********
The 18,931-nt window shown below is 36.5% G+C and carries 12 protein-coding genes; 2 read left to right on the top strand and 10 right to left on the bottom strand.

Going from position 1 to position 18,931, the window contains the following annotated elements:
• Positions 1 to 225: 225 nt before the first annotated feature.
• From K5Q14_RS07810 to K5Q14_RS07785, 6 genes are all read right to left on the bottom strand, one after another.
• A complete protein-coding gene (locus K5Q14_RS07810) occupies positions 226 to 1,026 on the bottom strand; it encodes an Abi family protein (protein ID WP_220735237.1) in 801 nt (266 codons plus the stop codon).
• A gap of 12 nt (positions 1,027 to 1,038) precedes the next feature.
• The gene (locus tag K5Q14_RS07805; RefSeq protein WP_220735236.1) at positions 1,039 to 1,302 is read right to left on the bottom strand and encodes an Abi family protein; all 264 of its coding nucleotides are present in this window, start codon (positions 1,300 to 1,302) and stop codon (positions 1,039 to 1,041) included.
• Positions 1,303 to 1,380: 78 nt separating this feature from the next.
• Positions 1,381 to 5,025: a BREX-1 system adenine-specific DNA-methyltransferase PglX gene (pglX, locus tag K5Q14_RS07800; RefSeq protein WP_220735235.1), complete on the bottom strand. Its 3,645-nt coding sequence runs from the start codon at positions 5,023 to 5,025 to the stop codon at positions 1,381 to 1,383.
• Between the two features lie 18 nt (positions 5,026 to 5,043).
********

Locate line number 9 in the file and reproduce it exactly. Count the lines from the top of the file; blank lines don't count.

• Positions 1,381 to 5,025: a BREX-1 system adenine-specific DNA-methyltransferase PglX gene (pglX, locus tag K5Q14_RS07800; RefSeq protein WP_220735235.1), complete on the bottom strand. Its 3,645-nt coding sequence runs from the start codon at positions 5,023 to 5,025 to the stop codon at positions 1,381 to 1,383.